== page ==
Average Price$1,852,680 (+1.1%)$1,832,510$1,670,450 (+10.9%)
No. of Sales349 (+17.5%)297273 (+27.8%)
Pending338 (+14.2%)296272 (+24.3%)
Active250 (+52.4%)164269 (-7.1%)
Sale vs. List Price111.2% (+1.0%)110.1%105.4% (+5.5%)
Days on Market11 (-24.7%)1420 (-46.6%)
Days of Inventory21 (+25.4%)1729 (-27.3%)

 

Available inventory is slightly less than where it was this time last year, while pending and closed sales have risen well above 2023 numbers. Demand is extremely high! The chart clearly shows a strong seller’s market that’s heating up through April. Keep reading below for more data and market analysis.

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Finding scenic places in which to live in Silicon Valley

View from Montevina Road in Los Gatos, Scenic Silicon ValleyIf you arrived into Silicon Valley via Highway 101, driving south from San Francisco, you might believe that the Santa Clara Valley, the San Jose area and Silicon Valley as a whole has got to seem to be the ugliest place on earth. Although heavily traveled, that is not the “scenic route”.

So, too, if you are looking for a place to live and are groping to find a place that is reasonably priced, fairly safe and not a terrible commute distance. You might not even have “is nice looking” on your wish list. You might not think it’s possible if all you ever see are the ugly concrete tilt-up buildings in north San Jose, Santa Clara, Alviso, or anywhere along the 237 corridor.  That area is an architectural wasteland.

Let me assure you: there are a lot of beautiful places in Silicon Valley where you can rent or buy a home. But how do you find them? It helps a lot to have a local give you a few pointers.  I’ll give you some tips today on finding a scenic place to live.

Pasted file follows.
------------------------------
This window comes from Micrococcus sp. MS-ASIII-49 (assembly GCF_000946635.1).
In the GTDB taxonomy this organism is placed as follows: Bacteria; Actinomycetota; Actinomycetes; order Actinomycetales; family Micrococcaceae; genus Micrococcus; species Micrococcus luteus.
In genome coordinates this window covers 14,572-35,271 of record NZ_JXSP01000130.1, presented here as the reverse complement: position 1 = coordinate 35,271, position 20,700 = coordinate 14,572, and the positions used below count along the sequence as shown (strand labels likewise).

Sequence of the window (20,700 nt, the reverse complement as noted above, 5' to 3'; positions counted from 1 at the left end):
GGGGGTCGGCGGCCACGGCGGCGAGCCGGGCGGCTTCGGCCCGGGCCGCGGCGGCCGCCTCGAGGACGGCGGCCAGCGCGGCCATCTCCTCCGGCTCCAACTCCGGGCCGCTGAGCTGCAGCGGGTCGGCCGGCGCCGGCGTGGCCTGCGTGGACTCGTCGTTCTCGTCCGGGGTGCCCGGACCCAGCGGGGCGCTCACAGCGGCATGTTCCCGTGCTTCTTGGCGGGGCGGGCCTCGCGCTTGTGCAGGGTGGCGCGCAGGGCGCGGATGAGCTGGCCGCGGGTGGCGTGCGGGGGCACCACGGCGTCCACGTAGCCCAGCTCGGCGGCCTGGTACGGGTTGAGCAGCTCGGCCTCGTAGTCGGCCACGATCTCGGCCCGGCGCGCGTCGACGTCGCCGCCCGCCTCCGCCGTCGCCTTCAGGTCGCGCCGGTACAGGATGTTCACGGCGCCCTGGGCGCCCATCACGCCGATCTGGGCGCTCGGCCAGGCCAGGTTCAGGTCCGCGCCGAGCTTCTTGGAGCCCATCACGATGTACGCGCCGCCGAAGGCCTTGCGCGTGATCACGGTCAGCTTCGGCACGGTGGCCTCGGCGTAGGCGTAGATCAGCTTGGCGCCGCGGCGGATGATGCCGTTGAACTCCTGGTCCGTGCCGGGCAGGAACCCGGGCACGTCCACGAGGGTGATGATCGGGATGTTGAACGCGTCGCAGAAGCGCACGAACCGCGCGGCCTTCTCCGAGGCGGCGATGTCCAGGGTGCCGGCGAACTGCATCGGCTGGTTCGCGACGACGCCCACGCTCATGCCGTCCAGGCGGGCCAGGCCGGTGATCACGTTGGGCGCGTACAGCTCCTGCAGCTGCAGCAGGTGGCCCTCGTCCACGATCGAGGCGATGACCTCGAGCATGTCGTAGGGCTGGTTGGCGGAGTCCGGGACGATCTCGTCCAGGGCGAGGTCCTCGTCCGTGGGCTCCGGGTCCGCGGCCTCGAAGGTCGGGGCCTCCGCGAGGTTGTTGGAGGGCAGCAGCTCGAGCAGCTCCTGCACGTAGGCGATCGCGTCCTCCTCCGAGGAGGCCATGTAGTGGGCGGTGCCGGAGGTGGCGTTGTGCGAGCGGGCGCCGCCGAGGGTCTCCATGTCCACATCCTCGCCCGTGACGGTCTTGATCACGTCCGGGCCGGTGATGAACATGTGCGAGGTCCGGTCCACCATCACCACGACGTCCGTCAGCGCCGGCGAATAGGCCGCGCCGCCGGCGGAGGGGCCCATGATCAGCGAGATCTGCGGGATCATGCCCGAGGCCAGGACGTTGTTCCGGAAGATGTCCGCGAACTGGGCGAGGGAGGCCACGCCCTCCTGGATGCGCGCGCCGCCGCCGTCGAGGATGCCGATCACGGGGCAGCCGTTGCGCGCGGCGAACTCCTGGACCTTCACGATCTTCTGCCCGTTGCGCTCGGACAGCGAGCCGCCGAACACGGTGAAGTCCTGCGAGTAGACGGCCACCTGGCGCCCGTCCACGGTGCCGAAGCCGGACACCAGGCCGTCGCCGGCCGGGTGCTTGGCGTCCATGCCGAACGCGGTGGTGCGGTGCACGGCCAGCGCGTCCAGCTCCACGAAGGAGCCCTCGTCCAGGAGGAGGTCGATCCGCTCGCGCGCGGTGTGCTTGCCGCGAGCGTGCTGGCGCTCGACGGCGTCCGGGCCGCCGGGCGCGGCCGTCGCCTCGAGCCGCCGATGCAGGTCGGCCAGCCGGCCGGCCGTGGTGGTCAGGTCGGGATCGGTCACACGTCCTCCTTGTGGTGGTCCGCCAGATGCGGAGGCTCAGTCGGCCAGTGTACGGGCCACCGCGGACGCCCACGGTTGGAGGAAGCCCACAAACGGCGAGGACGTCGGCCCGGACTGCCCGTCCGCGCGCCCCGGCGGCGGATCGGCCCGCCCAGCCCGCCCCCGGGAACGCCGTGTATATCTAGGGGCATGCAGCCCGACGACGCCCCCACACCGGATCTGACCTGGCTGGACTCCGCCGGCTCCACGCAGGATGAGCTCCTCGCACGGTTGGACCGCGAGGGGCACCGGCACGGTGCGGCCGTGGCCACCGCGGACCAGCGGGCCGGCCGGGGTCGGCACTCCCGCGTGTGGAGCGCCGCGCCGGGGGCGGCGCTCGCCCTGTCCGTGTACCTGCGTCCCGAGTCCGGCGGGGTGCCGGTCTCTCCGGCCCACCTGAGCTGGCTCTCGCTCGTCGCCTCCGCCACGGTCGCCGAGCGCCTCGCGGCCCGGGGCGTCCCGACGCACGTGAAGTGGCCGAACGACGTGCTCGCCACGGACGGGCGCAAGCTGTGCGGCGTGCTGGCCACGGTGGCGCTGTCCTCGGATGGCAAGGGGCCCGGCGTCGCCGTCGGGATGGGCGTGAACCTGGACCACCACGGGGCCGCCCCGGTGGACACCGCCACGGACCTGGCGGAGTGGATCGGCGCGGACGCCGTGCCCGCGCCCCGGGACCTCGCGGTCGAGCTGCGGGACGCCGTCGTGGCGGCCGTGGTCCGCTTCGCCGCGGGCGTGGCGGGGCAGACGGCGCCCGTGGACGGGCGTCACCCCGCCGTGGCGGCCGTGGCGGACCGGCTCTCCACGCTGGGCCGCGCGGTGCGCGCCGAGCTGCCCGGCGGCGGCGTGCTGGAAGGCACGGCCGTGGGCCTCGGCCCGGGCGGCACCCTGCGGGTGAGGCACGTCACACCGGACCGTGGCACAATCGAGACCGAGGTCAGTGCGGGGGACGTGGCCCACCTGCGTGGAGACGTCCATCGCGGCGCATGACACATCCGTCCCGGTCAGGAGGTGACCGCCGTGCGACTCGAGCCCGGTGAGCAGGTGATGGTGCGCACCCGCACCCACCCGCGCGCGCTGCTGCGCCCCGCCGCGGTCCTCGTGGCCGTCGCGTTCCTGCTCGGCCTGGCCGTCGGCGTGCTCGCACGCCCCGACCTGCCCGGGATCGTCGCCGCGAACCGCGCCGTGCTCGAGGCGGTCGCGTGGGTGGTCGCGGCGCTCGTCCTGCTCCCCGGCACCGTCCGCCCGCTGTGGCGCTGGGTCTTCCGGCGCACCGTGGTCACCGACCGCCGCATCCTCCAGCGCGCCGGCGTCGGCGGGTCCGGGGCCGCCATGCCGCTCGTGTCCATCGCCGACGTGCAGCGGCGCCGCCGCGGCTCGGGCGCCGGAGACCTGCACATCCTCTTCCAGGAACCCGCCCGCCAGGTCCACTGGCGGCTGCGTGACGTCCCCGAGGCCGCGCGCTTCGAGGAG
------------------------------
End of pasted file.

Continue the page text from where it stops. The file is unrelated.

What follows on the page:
Hills – An easy way to find a scenic location to make your home is to settle near the hills, especially those in the west valley (the Santa Cruz Mountains or the Coastal Range) as they are green year-round. Communities at the base of the west valley foothills include, in Santa Clara County, Palo Alto, Los Altos, Los Altos Hills, Cupertino, Saratoga, Monte Sereno, Los Gatos, and the Almaden Valley area of San Jose. All of these areas are adjacent to the hills or mountains and offer far better than average schools (many of them qualify as great – compare costs between these areas). (more…)

Alviso Marina: San Jose’s Bayfront

Alviso enjoyed an important position in local Silicon Valley history.  It was once a bustling port from which important products were shipped – things like mercury (quicksilver) from New Almaden, tallow, hides and grain. It was incorporated in 1852 but in 1968 became a part of San Jose.  As a bayfront community, Alviso’s residents have suffered some severe flooding in the past.  Today, though, the water front and marina are a shadow of their former selves, due to the fact that the slough is no longer dredged and vegetation has overtaken much of the marina.  Today I’ll share some photos of the Alviso Marina area which I took a few months back and hope it will encourage this site’s readers to make a trip out there and enjoy the local sites in person.

 

Alviso Marina - where San Jose meets the San Francisco Bay

 

In the photo above, you can see that boats are now surrounded by rushes and reeds rather than open water.  The next one, below, provides a view of the San Francisco Bay in the distance.

 

Alviso Marina and San Francisco Bay

 

The public shore sign seemed out of place today.

 

Alviso's Public Shore sign - but no visible shore today

 

Closer to the slough, a clear channel does remain but it’s not very deep. (more…)